The young magician is generally the responsible sort, I have always found. Most seem to disagree with me, citing examples of kids who run around after reading one book and trying to wing fireballs down the street. I think that we overstate the issue here.
A young magician will find two things: first, that magic is hard; second, that magic is not what he thought it was. This leads to a notion that understanding the potential of magic is somehow beyond their grasp, and causes them to be careful and to study harder, or else to abandon the practice all together.
It is the sudden realization that neither of these things is as straightforward as he initially thought that leads the magician to the freeing epiphany that indeed, magic is what he makes of it. Here, the concept of "Will" becomes confused with the concept of "want", and as the magus becomes more deeply involved, the distinction can become less clear. Part of being a magician, after all, is a certain level of narcissistic hubris, and this can play out in some frightening ways (with frightening impacts not only on the magus, but also on his community).
Introspection is something that the magician must cultivate from the beginning. It must grow with your skill, or else the skill will eclipse the introspection, and only the hubris will shine. The worst part of this, though, is that the magus who moves beyond introspection, who leaves it behind, will be unable to adequately recover it.
The development of a magus' skill and his introspection must like an athlete developing his skill and a knowledge of his body's limits. An athlete who knows the limits of his body can push his body further and with more safety (and confidence) than the
athlete who does not know his limits. This knowledge prevents injury, which can often occur when an athlete pushes beyond the limits of his body without realizing it.
Though Crowley says that all magicians should undergo regular psychoanalysis, I do not think that is a positive route for everyone. Magicians certainly have their problems (not the least of which is the constant, conscious breaking with reality in order to reshape it), but the individual magician is also the best to
recognize when he has stepped outside the bounds of acceptable reality.
Daily devotions play a major part in my own introspection. The process keeps my mind on the gods, and it also ensures that I retain devotion first, rather than magic first. It builds a trusting relationship with the Gods, and a relationship of reciprocity.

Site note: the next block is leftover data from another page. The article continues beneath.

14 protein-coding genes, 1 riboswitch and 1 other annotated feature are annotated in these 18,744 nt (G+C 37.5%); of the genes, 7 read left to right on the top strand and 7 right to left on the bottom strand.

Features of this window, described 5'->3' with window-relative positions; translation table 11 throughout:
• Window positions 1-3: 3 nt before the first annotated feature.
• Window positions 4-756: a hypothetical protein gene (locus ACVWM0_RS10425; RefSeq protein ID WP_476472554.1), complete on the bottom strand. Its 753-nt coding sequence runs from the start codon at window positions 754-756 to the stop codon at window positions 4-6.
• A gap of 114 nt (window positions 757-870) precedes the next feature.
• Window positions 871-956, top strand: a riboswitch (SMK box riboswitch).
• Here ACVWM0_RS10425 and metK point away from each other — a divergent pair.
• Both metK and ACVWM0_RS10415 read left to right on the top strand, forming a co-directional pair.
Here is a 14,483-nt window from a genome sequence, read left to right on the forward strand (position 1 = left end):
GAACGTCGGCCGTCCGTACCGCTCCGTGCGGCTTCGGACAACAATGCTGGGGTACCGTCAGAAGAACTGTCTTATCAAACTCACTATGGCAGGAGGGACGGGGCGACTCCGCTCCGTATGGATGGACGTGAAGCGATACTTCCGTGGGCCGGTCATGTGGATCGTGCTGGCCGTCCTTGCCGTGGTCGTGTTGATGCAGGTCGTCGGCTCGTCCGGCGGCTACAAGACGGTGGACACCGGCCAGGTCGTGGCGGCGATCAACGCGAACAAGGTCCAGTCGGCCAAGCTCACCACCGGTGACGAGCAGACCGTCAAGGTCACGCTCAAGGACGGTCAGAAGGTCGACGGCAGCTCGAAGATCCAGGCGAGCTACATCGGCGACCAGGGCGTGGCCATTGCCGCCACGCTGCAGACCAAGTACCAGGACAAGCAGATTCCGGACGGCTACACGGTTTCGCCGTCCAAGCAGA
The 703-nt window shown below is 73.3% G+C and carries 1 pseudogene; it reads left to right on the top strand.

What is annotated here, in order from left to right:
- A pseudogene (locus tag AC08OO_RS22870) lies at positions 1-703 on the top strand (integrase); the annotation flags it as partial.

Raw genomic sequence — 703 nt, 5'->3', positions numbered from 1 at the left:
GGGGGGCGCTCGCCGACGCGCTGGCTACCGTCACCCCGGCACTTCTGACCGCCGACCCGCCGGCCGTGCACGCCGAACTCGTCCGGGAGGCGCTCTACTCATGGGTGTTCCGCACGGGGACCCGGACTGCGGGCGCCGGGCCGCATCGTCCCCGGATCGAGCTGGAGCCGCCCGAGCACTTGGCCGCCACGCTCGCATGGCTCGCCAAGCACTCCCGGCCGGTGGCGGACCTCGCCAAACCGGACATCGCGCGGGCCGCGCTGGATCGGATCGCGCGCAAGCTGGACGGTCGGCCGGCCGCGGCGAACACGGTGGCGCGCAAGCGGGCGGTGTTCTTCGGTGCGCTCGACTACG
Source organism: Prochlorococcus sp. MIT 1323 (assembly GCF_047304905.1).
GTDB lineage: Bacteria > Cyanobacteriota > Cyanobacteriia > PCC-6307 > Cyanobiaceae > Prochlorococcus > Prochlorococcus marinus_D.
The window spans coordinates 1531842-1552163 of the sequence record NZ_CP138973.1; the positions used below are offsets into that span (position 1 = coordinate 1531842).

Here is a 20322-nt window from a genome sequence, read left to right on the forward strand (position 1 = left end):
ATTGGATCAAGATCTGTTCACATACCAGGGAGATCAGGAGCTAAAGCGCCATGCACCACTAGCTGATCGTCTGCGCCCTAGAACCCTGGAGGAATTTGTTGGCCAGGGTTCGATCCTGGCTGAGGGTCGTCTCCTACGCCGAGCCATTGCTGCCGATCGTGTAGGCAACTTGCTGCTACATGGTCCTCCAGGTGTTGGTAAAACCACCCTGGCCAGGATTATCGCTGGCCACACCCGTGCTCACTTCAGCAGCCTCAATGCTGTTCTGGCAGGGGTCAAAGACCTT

I also pay attention to the words of others about me, and try and keep their opinions in mind as I advance in my studies. I have, for instance, recognized that my work with Cthulhu was causing others to question my sanity, and I recognized further that this is because it goes outside the bounds of what is probably acceptable to do on a regular basis, and that the lack of acceptance is there for a good reason.
But by far the most important aspect of my introspection and self-understanding is my own voice. Like the athlete who knows his limits, so too does the magus, and as I learned my physical limits while a varsity athlete at Ohio State, so too did I learn my magical limits over years of study. I know where those limits are (I have glimpsed them on occasion and reached them once, but never passed them) and I know how to work within them.
Divination also plays a role in this. I do divinations relating to my path often, and these keep me honest with myself.
I have also learned to look in the mirror. There is a Jimmy Buffett lyric that has always stood out to me when it comes to introspection:
"A mirror that lies, a mirror that lies / That couldn't be me in the gorilla
This lyric presents one of the greatest and most central lessons of Buffett's music: you must take responsibility for who you are, and for what you have done. In this case, it is obvious that mirrors don't lie: that is, indeed, you standing there. You see only yourself, no matter how much you try to deny it.
I know that if I don't like what I see in the mirror, it is time for a change. And this is probably the most important lesson I have learned about introspection: love who you are, because if you don't, it's your own damn fault.
¹ - "This Hotel
Room", Jimmy Buffett